Easy Life cancel North American tour due to massive costs

“The world seems to cost 10x as much as it used to right now”

Easy Life have announced that they have cancelled their upcoming North American tour due to “some insane costs”.

The band were due to kick off the run in April, beginning in Mexico City, and running through to May, when it would wrap up in New York.

Today (February 8), Easy Life shared a statement on Twitter about the fate of the tour. “We’re very sorry to say that we’ve had to make the tough decision to cancel our upcoming North American tour,” they wrote. “We’ve tried hard to make it work, slashing budgets and trying to justify some insane costs, but we’re just not able to get the funds to bring the Easy crew over this spring.


“Touring and seeing all of you is why we do what we do so this is hitting hard, but the world seems to cost 10x as much as it used to right now.”


They added a message of thanks to those that had bought tickets for the now-cancelled dates and promised they would “find a way to get back on the road again”. Ticket buyers will be contacted “shortly”, and refunds will be available from their point of purchase.

Easy Life are not the first act recently to pull live dates due to rising costs. Last year, Little Simz announced she would not be going out on a 10-date run across the continent as it would leave her in a “huge deficit” financially.

“Being an independent artist, I pay for everything encompassing my live performances out of my own pocket and touring the US for a month would leave me in a huge deficit,” she said. “As much as this pains me to not see you at this time, I’m just not able to put myself through that mental stress. It’s important for me to speak my truth about this and be honest. I appreciate the love and excitement you guys have for seeing me live. Rest assured I will be there soon, back bigger and better.”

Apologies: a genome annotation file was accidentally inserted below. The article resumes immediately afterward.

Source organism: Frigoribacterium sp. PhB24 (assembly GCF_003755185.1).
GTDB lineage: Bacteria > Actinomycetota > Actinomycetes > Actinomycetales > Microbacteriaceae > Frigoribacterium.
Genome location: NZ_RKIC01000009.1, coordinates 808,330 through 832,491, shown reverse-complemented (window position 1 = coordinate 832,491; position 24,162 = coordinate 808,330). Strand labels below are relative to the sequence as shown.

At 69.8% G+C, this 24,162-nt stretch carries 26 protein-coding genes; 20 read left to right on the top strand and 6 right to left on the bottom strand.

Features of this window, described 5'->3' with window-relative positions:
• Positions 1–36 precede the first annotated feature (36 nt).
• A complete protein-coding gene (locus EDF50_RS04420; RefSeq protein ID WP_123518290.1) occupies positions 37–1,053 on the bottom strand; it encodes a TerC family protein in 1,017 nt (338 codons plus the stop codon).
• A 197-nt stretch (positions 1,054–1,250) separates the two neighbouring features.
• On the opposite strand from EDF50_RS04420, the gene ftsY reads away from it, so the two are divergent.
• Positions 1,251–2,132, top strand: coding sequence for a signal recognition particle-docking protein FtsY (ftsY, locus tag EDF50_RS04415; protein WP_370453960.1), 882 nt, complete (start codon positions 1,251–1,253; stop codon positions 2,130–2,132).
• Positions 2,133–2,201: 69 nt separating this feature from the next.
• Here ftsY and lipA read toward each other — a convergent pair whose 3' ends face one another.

In October, Animal Collective cancelled their UK and European tour, which was scheduled to take place in November, citing economic difficulties. “From inflation, to currency devaluation, to bloated shipping and transportation costs, and much much more, we simply could not make a budget for this tour that did not lose money even if everything went as well as it could,” they explained.

“We have always been the kind of people to persevere through the difficult times and get on stage unless our health prevented it. We are choosing not to take the risk to our mental and physical health with the economic reality of what that tour would have been. We hope you understand and that you know we would not make a choice like this lightly.”

Things could get even harder for international artists to tour America in the future following reports the US Department of Homeland Security (DHS) plans to raise touring visa fees for foreign acts by more than 250 per cent.

Applications for a P visa – which is used for acts arriving in the US to perform temporarily – would increase from $460 (£375.23) to $1,615 (£1,317). The O visa, which is a longer-term work visa – would rise from $460 to $1,655 (£1,349).

“For context, we already spend thousands of dollars just on visas to enter the US; it’s the only country we tour to with these prohibitive visa costs,” The Weather Station’s Tamara Lindeman wrote on Twitter. “It’s a huge hardship to pay such high visa fees, in addition to a 30% withholding tax when we play in the US. It is hard enough to make money on tour as it is.”

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